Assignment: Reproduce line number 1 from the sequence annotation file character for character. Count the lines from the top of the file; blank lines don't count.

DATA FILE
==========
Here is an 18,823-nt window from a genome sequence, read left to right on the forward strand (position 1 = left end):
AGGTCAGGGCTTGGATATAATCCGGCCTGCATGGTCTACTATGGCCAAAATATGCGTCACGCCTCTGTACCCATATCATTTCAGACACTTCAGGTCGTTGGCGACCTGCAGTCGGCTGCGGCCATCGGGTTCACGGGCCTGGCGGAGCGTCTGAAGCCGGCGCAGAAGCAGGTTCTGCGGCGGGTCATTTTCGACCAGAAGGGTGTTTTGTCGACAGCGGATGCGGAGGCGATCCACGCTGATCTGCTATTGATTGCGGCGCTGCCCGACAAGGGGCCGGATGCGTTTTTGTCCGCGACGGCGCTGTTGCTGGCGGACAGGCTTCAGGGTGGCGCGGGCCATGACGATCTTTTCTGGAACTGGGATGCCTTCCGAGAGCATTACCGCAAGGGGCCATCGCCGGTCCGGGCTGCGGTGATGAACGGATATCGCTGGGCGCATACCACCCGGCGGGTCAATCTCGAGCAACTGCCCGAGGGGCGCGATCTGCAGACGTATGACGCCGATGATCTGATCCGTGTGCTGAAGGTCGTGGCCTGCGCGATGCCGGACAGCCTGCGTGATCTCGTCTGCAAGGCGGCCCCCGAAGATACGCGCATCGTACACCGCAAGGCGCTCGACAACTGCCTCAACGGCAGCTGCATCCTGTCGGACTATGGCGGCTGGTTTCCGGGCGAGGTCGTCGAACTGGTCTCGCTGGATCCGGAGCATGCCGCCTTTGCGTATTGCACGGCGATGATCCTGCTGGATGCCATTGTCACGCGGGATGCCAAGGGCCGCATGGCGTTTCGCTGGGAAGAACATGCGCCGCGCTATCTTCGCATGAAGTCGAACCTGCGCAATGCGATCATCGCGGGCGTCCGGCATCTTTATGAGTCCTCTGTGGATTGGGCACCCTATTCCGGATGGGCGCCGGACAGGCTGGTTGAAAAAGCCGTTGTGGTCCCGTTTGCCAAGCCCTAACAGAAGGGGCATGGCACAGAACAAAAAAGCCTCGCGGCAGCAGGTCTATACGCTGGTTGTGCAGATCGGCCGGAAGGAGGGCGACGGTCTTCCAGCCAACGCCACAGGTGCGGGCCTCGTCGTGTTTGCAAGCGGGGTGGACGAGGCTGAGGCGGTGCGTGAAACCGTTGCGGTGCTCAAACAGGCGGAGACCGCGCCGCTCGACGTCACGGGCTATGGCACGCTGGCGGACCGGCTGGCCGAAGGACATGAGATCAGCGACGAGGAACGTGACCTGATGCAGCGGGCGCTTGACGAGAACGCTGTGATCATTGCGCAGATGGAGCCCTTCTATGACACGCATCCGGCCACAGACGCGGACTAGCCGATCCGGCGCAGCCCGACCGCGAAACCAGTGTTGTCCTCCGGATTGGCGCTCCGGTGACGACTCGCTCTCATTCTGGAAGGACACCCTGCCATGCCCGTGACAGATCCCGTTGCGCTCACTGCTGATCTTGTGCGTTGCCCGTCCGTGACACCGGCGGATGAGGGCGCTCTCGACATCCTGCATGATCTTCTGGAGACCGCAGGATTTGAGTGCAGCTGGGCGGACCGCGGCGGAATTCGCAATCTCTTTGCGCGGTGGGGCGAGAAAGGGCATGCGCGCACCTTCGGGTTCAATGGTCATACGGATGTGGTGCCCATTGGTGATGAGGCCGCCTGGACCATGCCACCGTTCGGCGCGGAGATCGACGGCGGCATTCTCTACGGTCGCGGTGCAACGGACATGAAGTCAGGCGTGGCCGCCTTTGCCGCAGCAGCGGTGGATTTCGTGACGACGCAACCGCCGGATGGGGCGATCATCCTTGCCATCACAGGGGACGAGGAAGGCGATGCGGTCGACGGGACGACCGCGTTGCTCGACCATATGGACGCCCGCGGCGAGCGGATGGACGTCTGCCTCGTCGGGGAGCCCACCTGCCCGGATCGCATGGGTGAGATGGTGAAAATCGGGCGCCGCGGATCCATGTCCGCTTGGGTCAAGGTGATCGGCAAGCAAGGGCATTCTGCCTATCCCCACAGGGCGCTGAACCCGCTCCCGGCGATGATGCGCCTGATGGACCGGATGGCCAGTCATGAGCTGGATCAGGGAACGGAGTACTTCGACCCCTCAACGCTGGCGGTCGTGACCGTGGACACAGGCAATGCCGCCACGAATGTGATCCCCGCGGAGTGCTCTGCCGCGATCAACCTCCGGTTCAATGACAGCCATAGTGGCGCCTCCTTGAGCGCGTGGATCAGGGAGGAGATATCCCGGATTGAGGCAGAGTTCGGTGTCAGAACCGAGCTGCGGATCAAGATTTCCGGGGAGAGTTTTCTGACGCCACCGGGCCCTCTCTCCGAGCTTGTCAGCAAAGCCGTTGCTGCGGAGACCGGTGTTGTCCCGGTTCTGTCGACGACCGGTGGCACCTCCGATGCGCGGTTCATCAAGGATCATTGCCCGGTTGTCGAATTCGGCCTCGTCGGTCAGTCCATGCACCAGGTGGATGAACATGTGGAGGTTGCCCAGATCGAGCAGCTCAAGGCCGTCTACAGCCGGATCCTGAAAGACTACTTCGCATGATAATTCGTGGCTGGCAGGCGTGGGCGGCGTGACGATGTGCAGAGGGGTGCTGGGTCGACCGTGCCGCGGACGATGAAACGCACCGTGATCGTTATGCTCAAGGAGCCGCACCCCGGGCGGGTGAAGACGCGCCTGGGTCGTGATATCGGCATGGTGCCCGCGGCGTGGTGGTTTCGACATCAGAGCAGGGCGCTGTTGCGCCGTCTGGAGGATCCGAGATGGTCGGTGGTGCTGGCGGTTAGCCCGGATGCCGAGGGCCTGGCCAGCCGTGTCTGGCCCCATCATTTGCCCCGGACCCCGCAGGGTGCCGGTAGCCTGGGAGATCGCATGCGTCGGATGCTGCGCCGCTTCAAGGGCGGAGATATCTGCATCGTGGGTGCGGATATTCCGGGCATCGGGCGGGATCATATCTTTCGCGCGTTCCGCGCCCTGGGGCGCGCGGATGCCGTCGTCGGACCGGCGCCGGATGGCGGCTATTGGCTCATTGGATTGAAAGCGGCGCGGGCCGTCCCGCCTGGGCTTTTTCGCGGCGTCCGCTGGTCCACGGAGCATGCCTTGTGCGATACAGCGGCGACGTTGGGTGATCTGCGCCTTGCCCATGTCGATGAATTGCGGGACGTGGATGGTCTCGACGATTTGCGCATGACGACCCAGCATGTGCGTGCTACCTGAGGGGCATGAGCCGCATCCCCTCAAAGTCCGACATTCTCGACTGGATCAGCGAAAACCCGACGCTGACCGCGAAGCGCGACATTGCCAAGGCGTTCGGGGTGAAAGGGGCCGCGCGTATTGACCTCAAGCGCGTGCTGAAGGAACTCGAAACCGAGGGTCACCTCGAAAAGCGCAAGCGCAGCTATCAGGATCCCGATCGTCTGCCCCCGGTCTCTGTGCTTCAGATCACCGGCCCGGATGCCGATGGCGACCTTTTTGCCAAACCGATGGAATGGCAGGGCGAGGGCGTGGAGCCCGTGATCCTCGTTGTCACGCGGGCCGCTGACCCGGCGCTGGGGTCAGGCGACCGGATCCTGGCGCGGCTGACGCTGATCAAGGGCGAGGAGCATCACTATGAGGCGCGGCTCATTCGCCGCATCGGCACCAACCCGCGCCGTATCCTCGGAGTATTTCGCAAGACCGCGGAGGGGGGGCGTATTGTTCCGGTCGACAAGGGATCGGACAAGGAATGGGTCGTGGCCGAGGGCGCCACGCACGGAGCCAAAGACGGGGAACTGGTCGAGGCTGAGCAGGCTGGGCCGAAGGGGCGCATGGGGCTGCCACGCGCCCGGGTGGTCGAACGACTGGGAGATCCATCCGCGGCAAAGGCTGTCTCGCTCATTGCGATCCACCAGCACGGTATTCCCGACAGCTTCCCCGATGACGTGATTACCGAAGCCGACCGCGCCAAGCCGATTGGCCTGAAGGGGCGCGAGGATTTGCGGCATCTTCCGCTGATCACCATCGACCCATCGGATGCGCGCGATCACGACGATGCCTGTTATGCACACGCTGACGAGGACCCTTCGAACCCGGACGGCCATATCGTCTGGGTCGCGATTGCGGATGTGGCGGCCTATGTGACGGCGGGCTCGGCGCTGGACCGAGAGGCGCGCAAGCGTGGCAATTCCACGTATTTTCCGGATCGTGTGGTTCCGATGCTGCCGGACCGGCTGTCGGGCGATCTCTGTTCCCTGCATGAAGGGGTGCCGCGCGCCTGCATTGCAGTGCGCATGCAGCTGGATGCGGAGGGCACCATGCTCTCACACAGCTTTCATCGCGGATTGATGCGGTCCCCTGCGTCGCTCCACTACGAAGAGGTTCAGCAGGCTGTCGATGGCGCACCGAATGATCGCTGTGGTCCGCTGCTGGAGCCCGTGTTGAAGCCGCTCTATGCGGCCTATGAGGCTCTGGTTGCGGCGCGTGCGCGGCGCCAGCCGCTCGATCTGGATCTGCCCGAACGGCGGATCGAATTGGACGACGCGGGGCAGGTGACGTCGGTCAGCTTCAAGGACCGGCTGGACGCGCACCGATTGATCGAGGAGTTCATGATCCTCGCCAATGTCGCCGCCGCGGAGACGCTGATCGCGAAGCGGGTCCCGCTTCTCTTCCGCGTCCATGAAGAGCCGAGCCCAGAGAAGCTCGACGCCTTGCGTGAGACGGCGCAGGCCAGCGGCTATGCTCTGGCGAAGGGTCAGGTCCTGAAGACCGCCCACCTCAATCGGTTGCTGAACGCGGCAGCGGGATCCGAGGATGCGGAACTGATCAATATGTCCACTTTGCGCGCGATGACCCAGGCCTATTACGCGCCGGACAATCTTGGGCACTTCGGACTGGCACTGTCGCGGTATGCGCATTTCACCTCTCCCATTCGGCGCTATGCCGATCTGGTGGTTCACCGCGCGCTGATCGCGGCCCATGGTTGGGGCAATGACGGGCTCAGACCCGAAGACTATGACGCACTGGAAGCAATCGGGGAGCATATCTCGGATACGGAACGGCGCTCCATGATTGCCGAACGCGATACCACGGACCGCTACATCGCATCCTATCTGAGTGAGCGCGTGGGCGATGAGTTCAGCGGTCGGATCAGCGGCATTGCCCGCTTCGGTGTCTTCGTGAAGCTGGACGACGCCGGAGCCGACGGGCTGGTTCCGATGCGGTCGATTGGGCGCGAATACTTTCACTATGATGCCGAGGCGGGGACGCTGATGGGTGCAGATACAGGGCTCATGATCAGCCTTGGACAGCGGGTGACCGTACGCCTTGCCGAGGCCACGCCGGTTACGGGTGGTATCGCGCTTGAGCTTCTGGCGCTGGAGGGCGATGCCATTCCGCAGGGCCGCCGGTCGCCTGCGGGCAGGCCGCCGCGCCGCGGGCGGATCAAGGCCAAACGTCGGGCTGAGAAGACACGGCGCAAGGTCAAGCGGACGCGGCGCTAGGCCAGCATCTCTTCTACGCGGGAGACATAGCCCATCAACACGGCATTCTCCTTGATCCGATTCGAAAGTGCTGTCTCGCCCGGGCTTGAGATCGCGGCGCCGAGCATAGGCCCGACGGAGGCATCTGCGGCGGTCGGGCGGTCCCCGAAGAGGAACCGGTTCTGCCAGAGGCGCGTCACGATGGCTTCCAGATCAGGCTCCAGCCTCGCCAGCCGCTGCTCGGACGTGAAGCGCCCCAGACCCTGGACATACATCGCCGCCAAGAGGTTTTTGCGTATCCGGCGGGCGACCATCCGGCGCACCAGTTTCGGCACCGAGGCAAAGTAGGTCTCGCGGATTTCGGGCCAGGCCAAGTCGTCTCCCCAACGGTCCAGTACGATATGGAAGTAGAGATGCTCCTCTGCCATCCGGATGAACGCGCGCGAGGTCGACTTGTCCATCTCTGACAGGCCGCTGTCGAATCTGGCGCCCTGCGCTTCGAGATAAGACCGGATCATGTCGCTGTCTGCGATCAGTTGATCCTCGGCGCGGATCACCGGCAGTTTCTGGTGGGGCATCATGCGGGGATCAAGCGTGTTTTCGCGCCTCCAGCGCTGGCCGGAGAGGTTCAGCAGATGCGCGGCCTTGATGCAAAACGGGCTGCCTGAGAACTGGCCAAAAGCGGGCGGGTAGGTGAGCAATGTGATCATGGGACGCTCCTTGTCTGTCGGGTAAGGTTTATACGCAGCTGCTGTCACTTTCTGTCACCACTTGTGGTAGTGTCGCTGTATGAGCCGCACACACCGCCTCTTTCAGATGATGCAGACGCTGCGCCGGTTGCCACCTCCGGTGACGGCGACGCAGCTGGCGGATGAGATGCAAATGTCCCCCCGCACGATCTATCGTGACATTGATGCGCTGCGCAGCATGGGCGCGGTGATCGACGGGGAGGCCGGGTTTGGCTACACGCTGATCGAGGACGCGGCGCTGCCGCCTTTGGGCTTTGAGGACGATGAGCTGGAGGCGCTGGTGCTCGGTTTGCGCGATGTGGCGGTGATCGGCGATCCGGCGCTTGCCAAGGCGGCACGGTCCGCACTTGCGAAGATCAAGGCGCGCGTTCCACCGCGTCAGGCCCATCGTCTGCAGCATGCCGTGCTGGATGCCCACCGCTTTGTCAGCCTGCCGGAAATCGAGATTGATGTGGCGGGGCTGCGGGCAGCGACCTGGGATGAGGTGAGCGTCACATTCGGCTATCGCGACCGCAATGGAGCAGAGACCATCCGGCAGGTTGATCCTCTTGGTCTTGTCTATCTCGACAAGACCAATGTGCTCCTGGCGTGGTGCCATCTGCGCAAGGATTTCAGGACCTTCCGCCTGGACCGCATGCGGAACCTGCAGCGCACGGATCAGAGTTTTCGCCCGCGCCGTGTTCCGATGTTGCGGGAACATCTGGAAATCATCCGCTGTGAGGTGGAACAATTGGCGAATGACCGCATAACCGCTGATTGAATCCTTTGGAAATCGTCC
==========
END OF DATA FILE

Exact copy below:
Here is an 18,823-nt window from a genome sequence, read left to right on the forward strand (position 1 = left end):